U.S. economy contracting at 6.1 percent rate

Again, very, very bad news for the U.S. economy: after contracting at a 6.3 percent annual rate in the final quarter of 2008, it contracted at a 6.1 percent rate in the first quarter of 2009.

That means the economy shrank 2.6 percent compared with last year's first quarter. It's a point-and-a-half higher annualized rate than economists predicted. 

What's most worrisome is that the recession isn't easing at all, yet -- there's no real bottom there. We aren't close to talking about the economy growing again. We're still waiting for it to shrink less quickly.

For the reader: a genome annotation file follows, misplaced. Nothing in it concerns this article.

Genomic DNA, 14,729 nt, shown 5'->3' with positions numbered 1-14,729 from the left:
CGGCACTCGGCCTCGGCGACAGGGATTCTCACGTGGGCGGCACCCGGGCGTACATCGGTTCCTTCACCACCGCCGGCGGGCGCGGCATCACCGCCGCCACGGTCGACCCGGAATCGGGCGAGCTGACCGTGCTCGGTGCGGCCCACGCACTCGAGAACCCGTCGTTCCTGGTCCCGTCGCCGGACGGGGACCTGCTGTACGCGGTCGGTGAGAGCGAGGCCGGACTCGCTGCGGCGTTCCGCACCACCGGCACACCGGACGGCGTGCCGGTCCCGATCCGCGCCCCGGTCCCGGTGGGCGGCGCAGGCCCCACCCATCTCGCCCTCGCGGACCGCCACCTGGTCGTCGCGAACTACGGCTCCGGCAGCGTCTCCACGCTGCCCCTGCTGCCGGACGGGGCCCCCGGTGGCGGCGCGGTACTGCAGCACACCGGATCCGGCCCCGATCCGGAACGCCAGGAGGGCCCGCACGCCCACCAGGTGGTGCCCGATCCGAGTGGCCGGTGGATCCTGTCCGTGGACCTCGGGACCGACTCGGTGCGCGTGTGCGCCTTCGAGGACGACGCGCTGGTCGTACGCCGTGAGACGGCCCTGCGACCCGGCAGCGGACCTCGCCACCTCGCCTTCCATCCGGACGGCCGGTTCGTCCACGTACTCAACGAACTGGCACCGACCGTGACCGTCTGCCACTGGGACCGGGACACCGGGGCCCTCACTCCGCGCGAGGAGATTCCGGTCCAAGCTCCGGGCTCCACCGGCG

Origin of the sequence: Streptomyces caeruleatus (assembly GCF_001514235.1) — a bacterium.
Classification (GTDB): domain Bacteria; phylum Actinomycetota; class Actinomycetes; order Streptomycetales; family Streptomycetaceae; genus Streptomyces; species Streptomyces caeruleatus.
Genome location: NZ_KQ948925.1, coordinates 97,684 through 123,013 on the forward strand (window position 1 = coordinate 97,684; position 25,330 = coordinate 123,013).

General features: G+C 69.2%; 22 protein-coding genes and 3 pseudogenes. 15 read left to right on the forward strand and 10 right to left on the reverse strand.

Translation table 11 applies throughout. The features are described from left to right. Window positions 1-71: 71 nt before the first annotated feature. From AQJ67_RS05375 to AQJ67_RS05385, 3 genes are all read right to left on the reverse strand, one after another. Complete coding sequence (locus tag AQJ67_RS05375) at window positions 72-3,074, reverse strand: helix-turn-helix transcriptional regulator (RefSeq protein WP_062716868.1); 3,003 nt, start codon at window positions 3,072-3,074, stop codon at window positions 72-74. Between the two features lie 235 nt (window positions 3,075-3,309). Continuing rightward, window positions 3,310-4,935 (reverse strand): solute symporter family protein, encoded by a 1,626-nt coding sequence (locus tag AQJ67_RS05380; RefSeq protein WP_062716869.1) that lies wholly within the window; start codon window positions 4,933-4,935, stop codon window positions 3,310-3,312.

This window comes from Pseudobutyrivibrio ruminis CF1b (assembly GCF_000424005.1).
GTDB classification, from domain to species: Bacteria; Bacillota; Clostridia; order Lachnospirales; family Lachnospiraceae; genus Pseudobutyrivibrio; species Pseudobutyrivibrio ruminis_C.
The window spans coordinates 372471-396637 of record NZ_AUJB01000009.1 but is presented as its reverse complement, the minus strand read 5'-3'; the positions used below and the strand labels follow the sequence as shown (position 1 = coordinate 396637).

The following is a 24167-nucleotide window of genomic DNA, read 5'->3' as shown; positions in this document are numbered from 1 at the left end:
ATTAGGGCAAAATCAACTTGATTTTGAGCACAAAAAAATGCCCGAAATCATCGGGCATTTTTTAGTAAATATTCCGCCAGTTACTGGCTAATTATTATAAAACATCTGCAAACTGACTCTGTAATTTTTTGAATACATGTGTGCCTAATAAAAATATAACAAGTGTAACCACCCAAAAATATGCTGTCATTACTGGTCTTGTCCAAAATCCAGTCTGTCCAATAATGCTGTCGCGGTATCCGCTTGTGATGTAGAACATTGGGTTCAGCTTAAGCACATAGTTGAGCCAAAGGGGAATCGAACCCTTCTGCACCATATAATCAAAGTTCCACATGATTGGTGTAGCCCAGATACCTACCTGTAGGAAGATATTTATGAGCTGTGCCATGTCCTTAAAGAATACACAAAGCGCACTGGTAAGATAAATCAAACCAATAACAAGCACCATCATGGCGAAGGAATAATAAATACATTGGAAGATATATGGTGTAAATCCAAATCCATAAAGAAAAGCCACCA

The only green shoots: economists believe that inventory and production are so anemic that any rise in demand will force businesses to grow -- that would be a good thing. And consumer spending rose 2.2 percent. 

One question. The Wall Street Journal reports, "Federal government spending decreased 4.0%, after rising in the fourth quarter by 7.0%. State and local government outlays fell 3.9%, after going down by 2.0% in the fourth quarter."

Even with cuts in military spending, shouldn't that number go up? 


One fifth of Indian candidates facing criminal charges?

Reuters reports the fairly incredible stat the one fifth of the 5,500 candidates in India's national election are facing criminal charges. That's quite a bit higher than the previously published estimate of 70, but not entirely unbelieveable given that 128 of India's 543 Members of Parliament are already facing charges.